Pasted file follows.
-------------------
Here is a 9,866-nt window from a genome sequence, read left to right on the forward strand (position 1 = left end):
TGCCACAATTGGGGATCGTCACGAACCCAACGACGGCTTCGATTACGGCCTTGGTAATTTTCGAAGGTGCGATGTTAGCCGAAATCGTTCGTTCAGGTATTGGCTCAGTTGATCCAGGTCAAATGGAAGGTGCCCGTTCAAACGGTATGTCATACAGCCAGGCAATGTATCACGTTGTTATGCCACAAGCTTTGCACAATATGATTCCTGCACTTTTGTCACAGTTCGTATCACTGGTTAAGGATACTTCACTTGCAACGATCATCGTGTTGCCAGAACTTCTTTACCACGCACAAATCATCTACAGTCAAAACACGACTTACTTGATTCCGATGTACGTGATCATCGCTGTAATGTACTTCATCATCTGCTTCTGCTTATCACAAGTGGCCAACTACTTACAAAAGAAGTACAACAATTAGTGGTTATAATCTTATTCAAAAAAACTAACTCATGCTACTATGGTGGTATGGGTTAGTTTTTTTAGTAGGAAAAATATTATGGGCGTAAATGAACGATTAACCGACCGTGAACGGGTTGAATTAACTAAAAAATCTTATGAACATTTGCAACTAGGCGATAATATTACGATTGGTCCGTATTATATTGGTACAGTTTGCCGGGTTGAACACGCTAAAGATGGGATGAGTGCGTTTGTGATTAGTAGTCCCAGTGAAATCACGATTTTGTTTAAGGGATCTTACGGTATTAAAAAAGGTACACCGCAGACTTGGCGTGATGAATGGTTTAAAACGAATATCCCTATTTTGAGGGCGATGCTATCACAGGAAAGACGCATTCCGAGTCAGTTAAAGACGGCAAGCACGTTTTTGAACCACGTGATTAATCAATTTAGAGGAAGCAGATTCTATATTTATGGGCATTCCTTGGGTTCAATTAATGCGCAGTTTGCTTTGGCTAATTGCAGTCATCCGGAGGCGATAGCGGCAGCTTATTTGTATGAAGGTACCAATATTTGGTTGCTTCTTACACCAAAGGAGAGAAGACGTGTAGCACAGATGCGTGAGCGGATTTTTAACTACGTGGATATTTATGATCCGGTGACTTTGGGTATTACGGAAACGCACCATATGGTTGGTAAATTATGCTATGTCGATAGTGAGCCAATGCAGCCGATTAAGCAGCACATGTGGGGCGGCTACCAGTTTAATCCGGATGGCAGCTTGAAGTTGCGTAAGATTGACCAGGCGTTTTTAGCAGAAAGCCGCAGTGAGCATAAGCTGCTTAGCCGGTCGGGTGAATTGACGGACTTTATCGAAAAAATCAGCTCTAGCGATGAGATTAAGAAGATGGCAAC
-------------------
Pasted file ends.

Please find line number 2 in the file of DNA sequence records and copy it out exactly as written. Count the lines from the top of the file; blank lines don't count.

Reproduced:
TGCCACAATTGGGGATCGTCACGAACCCAACGACGGCTTCGATTACGGCCTTGGTAATTTTCGAAGGTGCGATGTTAGCCGAAATCGTTCGTTCAGGTATTGGCTCAGTTGATCCAGGTCAAATGGAAGGTGCCCGTTCAAACGGTATGTCATACAGCCAGGCAATGTATCACGTTGTTATGCCACAAGCTTTGCACAATATGATTCCTGCACTTTTGTCACAGTTCGTATCACTGGTTAAGGATACTTCACTTGCAACGATCATCGTGTTGCCAGAACTTCTTTACCACGCACAAATCATCTACAGTCAAAACACGACTTACTTGATTCCGATGTACGTGATCATCGCTGTAATGTACTTCATCATCTGCTTCTGCTTATCACAAGTGGCCAACTACTTACAAAAGAAGTACAACAATTAGTGGTTATAATCTTATTCAAAAAAACTAACTCATGCTACTATGGTGGTATGGGTTAGTTTTTTTAGTAGGAAAAATATTATGGGCGTAAATGAACGATTAACCGACCGTGAACGGGTTGAATTAACTAAAAAATCTTATGAACATTTGCAACTAGGCGATAATATTACGATTGGTCCGTATTATATTGGTACAGTTTGCCGGGTTGAACACGCTAAAGATGGGATGAGTGCGTTTGTGATTAGTAGTCCCAGTGAAATCACGATTTTGTTTAAGGGATCTTACGGTATTAAAAAAGGTACACCGCAGACTTGGCGTGATGAATGGTTTAAAACGAATATCCCTATTTTGAGGGCGATGCTATCACAGGAAAGACGCATTCCGAGTCAGTTAAAGACGGCAAGCACGTTTTTGAACCACGTGATTAATCAATTTAGAGGAAGCAGATTCTATATTTATGGGCATTCCTTGGGTTCAATTAATGCGCAGTTTGCTTTGGCTAATTGCAGTCATCCGGAGGCGATAGCGGCAGCTTATTTGTATGAAGGTACCAATATTTGGTTGCTTCTTACACCAAAGGAGAGAAGACGTGTAGCACAGATGCGTGAGCGGATTTTTAACTACGTGGATATTTATGATCCGGTGACTTTGGGTATTACGGAAACGCACCATATGGTTGGTAAATTATGCTATGTCGATAGTGAGCCAATGCAGCCGATTAAGCAGCACATGTGGGGCGGCTACCAGTTTAATCCGGATGGCAGCTTGAAGTTGCGTAAGATTGACCAGGCGTTTTTAGCAGAAAGCCGCAGTGAGCATAAGCTGCTTAGCCGGTCGGGTGAATTGACGGACTTTATCGAAAAAATCAGCTCTAGCGATGAGATTAAGAAGATGGCAAC